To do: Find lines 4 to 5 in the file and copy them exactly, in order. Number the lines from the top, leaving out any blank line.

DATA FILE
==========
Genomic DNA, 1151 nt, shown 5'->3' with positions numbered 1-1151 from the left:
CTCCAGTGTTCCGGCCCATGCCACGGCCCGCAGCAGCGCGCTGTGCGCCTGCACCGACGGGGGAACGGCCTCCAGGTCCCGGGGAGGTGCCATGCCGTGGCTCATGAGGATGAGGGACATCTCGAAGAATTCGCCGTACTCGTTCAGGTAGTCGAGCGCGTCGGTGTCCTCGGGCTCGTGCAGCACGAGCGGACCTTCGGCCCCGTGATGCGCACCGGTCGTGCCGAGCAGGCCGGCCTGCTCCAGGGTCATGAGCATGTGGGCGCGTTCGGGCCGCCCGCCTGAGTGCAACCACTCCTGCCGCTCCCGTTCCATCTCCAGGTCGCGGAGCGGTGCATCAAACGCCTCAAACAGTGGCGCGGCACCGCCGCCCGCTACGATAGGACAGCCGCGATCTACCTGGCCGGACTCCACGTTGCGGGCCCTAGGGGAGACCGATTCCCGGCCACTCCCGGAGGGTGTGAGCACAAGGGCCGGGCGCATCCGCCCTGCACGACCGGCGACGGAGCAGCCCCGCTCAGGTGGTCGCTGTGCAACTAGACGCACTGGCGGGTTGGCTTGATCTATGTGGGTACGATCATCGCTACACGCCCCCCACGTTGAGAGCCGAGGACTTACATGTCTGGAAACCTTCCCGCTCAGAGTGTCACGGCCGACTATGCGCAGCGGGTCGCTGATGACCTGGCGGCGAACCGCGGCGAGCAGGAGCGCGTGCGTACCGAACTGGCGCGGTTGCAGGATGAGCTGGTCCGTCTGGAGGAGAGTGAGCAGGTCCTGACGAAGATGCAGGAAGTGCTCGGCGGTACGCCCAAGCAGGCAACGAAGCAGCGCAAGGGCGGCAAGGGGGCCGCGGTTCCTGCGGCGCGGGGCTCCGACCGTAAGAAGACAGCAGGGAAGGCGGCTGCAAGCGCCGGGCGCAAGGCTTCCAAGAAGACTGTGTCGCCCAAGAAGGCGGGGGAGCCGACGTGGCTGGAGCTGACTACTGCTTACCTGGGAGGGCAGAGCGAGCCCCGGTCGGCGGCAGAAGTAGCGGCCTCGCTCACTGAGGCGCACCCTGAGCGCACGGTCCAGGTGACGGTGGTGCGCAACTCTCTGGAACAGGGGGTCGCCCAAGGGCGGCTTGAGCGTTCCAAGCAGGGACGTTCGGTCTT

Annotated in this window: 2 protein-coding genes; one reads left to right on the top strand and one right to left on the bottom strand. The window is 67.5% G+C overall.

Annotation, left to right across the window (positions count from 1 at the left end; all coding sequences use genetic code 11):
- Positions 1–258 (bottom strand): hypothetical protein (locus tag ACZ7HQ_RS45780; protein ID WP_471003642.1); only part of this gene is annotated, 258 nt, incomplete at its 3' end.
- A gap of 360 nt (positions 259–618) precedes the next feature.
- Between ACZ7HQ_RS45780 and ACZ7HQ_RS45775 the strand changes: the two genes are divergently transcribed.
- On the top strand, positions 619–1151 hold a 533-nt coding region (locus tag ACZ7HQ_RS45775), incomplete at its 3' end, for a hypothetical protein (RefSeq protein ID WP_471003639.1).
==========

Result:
Annotation, left to right across the window (positions count from 1 at the left end; all coding sequences use genetic code 11):
- Positions 1–258 (bottom strand): hypothetical protein (locus tag ACZ7HQ_RS45780; protein ID WP_471003642.1); only part of this gene is annotated, 258 nt, incomplete at its 3' end.